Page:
Commentary: New law a boon for women- and minority-owned firms

This may be the best time in recent memory to be a minority- or woman-owned contractor seeking to do business with the federal government.

A recent article in Capital Business [“Federal Reserve Bank seeks diversity in contractor pool,” May 16] discussed efforts by the Federal Reserve Bank of Richmond to increase contracting with women- and minority-owned firms. This effort is far broader and more significant than the article indicated, however.

Section 342 of the recently enacted Dodd-Frank Act requires nearly 30 agencies that oversee the financial system, including the Federal Reserve, the Treasury Department and the Federal Deposit Insurance Corp., to establish offices of minority and women inclusion to monitor diversity within their ranks and the pool of contractors who provide goods and services to the government.

The Federal Reserve system and some of the agencies essentially were exempt from contract diversity efforts previously. The provision was introduced by Rep. Maxine Waters (D-Calif.), who argued that minority- and women-owned firms were largely shut out of getting a piece of the billions of dollars the government spent to bail out financial institutions. Now, though, every woman- and minority-owned firm in the Washington region has a chance to benefit, with the provision offering them an avenue to reap millions of dollars in new annual revenue.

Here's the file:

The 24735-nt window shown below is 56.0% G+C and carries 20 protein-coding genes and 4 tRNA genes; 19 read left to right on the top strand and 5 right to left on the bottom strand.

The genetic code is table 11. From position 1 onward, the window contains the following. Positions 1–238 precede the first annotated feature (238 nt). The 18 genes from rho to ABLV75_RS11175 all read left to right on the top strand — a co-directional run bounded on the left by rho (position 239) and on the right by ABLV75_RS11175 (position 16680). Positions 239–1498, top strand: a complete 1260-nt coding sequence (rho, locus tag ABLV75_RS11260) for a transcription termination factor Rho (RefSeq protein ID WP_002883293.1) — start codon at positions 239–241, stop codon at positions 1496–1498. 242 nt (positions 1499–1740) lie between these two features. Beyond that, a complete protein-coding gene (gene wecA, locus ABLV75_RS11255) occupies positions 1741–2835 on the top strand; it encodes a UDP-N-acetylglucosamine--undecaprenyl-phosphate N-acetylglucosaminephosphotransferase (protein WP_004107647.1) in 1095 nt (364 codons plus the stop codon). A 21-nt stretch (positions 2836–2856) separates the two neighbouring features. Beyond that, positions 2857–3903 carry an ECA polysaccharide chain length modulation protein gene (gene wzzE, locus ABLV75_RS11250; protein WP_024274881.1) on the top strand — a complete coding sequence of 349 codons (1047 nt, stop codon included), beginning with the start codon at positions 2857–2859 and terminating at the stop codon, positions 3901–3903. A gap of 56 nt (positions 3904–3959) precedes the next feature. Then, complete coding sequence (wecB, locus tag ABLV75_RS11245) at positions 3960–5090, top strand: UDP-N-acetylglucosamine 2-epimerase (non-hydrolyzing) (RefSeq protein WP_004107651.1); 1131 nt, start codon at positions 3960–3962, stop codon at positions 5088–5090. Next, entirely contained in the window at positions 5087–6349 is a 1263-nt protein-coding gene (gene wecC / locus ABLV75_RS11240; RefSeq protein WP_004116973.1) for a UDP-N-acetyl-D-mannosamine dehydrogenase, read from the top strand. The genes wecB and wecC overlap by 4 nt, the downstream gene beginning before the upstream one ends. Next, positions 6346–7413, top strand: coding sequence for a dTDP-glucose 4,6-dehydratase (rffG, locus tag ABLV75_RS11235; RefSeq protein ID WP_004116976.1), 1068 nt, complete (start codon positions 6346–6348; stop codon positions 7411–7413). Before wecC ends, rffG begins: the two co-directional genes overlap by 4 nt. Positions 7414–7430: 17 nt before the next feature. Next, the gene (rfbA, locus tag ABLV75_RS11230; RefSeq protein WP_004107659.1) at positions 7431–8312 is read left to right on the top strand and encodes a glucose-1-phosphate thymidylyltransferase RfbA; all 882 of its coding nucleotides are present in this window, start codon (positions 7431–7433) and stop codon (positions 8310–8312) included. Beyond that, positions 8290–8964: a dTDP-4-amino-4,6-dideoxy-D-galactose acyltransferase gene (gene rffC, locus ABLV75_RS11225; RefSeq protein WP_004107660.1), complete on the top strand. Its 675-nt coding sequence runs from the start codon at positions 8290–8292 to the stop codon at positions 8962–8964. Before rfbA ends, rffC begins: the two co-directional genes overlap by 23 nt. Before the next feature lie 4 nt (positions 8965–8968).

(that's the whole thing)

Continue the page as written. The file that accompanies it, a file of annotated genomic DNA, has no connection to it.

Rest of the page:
One of the most important provisions requires the agencies to examine diversity efforts at the 27,000 financial institutions the 30 agencies regulate. Knowing that they are being watched will spur the financial institutions to hire more minority employees and spend more money with minority contractors.

The success or failure of this effort rests on the level of scrutiny the agencies will apply to the financial institutions. Part of the issue is the type of methodology they will use to determine which institutions are being good corporate citizens and which are not. It all will come down to how they evaluate the data and what type of statistical techniques they use.

As we saw in the economic collapse, financial institutions were adept at promoting themselves as socially responsible in devising products to help minority communities -- products such as subprime mortgages that turned out to hurt them more than help them.

The government has yet to determine what the penalties will be for financial institutions that fall short of diversity standards. I suspect it mostly will be shame. The bad list will get wide publicity. Financial institutions’ customer bases are more diverse than they were 20 or 30 years ago, and they don’t want to be seen as lacking a sufficient number of minority and women employees and contractors. Being on the bad list will cost them shareholder value and hurt their ability to recruit and retain employees. No one wants to work for a firm that doesn’t get it.

My opinion is that firms that fall short should be fined. I don’t think that will happen but a fine would impact their long-term behavior.

Section 342 simply aims to bring players with differing backgrounds into the government contracting marketplace. As businesses compete for contracts, they will provide better goods and services at lower cost.

The effort will be good for women and minority contractors and the government. More competition, ultimately, will save the government — and taxpayers — money.

William Michael Cunningham is a social investing adviser with Creative Investment Research Inc. in Washington.

 
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